What can cricketers do about mental illness?

Counselling, clinical hypnosis, guided-imagery techniques, reiki and the like are among the options. Making preparations for life after the game while you're still playing it doesn't hurt either

Crispin Andrews
Gary Cosier pulls away from a delivery bowled by Ian Botham, Australia v England, 2nd Test, Perth, December 1978

Gary Cosier batting in the 1978 Ashes. After a bout of depression following enforced retirement from cricket, he trained as a psychotherapist and hypnotherapist  •  Getty Images

A couple of weeks ago, former England bowler Alan Mullally was banned from driving in Perth, Australia, where he lives. He was more than five times over the limit when he crashed his car, and it was his fourth drink-driving offence since he retired in 2004. Mullally had also been struggling with depression, the court heard. Since retiring, his father died, he split with his wife, and lost A$100,000 after a business deal went wrong.
More recently Sarah Taylor has also revealed that she has been suffering with mental-health issues. The England wicketkeeper-batsman said she had been having intermittent but severe panic attacks, usually when she was waiting to bat, but sometimes when she was out on the field. Taylor is taking time off to try and sort this out.
More than a few high-profile cricketers have suffered from mental health issues in recent times. Marcus Trescothick's depression first flared up when he was away from home, on tour with England. Monty Panesar says his anxiety issues were brought on by loss of self-esteem and issues in his personal life. New Zealand bowler Iain O'Brien battled depression throughout his career. Shaun Tait took time out from the game when injuries and the pressure of unfulfilled expectation got too much for him. Andrew Flintoff said his depression got better when he gave up drinking.
"Stress that we suffer for a prolonged period of time is debilitating and can lead to depression," says Middlesex CCC's team psychologist, Steve Sylvester. "Prolonged stress itself is a mild form of depression and can lead to poor mental health."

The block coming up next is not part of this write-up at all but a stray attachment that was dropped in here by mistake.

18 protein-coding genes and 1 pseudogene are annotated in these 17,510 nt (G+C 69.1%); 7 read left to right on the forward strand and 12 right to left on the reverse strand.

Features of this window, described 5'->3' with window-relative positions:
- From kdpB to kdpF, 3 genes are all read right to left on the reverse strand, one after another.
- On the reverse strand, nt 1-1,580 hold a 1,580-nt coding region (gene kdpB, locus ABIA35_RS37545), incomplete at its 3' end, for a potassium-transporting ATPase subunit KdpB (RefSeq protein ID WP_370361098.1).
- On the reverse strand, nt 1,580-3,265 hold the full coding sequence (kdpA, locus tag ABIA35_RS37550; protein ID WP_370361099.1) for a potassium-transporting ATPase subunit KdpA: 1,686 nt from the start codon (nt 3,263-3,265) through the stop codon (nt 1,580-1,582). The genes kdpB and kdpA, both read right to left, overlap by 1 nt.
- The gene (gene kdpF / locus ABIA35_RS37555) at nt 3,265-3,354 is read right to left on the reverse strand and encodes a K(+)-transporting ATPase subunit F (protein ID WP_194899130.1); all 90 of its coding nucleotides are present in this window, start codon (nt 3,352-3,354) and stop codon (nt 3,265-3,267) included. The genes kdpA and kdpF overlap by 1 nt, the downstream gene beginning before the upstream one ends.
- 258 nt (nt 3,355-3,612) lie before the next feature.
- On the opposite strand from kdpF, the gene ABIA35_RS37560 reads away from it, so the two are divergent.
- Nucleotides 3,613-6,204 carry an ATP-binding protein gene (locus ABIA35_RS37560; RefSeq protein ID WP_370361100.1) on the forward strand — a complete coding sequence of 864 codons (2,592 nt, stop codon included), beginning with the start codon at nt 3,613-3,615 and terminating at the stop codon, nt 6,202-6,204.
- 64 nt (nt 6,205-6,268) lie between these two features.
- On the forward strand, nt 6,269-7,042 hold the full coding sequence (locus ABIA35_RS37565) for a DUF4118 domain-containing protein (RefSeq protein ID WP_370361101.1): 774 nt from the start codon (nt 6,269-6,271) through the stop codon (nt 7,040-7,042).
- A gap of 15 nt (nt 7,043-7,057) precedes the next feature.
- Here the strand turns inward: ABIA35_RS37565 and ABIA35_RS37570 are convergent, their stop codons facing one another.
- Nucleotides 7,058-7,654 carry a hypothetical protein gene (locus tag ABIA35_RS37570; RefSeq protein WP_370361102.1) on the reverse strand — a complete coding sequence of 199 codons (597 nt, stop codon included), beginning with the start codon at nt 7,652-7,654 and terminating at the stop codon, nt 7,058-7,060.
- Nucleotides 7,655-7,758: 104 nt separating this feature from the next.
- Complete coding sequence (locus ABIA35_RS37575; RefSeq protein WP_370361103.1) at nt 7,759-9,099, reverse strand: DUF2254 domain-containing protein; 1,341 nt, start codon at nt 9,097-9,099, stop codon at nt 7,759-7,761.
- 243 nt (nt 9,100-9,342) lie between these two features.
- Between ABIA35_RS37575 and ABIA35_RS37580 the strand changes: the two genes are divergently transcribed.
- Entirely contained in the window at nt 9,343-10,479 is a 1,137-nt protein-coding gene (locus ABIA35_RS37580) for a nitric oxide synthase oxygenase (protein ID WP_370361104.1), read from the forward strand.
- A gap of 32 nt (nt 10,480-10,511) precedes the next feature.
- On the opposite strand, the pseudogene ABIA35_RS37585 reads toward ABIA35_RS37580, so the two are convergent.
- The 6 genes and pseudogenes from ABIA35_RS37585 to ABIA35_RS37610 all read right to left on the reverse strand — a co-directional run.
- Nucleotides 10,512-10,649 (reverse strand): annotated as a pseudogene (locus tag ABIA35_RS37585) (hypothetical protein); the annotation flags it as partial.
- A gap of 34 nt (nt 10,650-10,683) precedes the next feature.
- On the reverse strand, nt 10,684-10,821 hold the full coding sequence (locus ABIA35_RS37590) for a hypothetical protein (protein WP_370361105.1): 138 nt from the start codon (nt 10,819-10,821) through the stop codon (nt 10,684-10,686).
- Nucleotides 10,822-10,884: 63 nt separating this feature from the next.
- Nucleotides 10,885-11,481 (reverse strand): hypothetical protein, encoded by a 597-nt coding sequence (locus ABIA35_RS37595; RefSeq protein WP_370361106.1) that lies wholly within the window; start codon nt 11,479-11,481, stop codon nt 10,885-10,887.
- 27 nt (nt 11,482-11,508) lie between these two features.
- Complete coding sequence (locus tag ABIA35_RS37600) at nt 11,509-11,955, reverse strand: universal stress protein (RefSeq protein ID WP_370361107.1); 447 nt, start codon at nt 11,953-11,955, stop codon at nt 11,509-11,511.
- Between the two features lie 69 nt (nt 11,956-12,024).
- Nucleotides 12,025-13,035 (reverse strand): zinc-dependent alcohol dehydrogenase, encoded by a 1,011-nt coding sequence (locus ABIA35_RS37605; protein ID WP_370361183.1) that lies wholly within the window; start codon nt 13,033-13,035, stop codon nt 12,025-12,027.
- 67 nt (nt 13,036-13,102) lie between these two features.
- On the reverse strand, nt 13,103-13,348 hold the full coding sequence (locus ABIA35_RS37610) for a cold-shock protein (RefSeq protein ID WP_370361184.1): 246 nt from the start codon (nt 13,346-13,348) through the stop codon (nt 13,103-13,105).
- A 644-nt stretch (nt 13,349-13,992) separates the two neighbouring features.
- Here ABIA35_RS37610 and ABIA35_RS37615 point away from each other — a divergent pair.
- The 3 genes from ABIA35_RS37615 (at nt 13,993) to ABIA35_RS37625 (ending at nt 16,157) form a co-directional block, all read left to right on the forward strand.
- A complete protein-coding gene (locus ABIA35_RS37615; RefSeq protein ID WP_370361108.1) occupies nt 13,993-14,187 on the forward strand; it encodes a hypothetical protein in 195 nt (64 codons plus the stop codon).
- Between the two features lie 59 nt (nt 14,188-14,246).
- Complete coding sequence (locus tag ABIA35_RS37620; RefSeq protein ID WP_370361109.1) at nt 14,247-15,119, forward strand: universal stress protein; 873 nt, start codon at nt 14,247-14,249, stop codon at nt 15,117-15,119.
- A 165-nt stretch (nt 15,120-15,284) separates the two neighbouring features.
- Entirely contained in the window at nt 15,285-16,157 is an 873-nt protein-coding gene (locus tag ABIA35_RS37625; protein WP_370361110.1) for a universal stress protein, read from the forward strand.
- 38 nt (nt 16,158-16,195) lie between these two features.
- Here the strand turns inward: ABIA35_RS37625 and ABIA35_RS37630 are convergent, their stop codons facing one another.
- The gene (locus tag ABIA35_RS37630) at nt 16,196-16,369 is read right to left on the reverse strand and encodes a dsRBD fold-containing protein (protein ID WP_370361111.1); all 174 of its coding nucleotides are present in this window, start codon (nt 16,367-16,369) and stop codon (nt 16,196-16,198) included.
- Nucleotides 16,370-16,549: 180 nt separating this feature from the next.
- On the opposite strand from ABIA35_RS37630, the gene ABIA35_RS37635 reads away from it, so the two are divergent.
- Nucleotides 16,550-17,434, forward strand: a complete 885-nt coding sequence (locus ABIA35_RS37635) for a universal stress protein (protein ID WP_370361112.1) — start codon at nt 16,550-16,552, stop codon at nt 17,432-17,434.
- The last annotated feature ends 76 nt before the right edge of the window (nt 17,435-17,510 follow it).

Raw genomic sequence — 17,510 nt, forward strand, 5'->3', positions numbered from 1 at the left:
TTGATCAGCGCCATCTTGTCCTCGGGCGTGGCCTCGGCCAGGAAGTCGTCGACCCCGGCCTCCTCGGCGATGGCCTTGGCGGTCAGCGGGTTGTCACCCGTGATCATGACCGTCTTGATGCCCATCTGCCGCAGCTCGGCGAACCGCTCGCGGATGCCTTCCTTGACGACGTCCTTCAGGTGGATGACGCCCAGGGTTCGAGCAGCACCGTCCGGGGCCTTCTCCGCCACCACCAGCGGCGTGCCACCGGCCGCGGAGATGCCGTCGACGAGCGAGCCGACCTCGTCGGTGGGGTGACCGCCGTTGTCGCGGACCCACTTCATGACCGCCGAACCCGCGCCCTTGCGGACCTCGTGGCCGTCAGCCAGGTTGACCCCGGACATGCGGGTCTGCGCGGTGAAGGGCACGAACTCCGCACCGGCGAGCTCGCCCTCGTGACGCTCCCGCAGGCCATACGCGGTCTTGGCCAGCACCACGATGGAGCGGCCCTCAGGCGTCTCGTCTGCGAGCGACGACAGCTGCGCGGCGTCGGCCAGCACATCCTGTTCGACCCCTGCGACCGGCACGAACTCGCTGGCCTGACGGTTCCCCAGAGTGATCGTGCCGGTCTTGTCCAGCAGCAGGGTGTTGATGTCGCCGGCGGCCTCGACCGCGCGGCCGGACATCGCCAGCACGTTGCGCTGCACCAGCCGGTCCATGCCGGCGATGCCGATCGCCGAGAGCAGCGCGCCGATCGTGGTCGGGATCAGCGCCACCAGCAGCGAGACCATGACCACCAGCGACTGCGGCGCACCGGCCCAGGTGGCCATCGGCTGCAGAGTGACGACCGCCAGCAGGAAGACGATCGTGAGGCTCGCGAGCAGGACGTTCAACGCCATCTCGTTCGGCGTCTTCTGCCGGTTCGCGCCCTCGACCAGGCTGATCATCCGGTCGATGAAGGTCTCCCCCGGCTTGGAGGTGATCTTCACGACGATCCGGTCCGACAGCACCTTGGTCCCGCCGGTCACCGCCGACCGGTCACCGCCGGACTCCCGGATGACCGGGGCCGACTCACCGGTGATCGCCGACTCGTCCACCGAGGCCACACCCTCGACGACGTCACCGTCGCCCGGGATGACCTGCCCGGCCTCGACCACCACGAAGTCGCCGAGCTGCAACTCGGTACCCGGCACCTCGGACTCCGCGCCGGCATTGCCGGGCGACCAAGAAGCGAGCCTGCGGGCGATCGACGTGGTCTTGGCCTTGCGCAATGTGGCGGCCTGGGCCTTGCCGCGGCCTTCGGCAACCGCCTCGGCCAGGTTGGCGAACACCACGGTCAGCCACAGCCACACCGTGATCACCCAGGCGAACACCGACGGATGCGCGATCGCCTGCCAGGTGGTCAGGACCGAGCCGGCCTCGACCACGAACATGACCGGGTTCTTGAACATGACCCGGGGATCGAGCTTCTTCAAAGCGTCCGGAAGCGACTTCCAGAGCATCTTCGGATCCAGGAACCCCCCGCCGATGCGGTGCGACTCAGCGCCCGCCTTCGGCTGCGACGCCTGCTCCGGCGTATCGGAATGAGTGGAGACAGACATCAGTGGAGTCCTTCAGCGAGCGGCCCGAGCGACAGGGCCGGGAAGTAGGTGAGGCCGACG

The Professional Cricketers' Association in England says that the first two years after retirement are the most difficult time for cricketers. In 2013 the Australian Cricketers' Association found that one quarter of former players who had retired or been compelled to give up playing state and international cricket had subsequently suffered mental health issues. Forty-three per cent of the former Australian players surveyed felt they had lost a sense of their identity after finishing their cricket career.
It doesn't help that most cricketers give up the game, and all its trappings, at an age where people in other walks of life are coming into their peak years as high-earning, senior professionals. Some, like Gary Cosier, stop playing earlier.
Cosier was just 26, and vice-captain of Queensland, when he retired from first class cricket in 1980. He suffered from depression when he first quit the game, but has since trained as a psychotherapist and hypnotherapist and now runs his own consultancy, Positive Imagery, out of Brisbane.
"Sports players spend so much time focusing on their sport, their career, their fitness, that they neglect themselves. They don't think about what they need, to be healthy people"
James West of the Sporting Chance Clinic
"Many players will transition easily and there is no problem, outwardly at least," Cosier says. "Others may become depressed and handle this by turning to alcohol, cigarettes or social drugs."
James West, clinical director at former Arsenal and England footballer Tony Adams' Sporting Chance Clinic, treats sports players with addictions. He explains that unresolved emotional and psychological issues are usually at the root of why people become addicts.
"If people aren't in an environment conducive to talking about their issues, they can bury the feelings, turn to drink, drugs or gambling to change the way they feel," he says. "We call that self-medicating. Then, whenever you feel a bit down or pissed off, you turn to what you turn to."
West says: "Sports players spend so much time focusing on their sport, their career, their fitness, that they neglect themselves. They don't think about what they need, to be healthy people. Relationships break down, life becomes unmanageable, and they spiral into depression and addiction."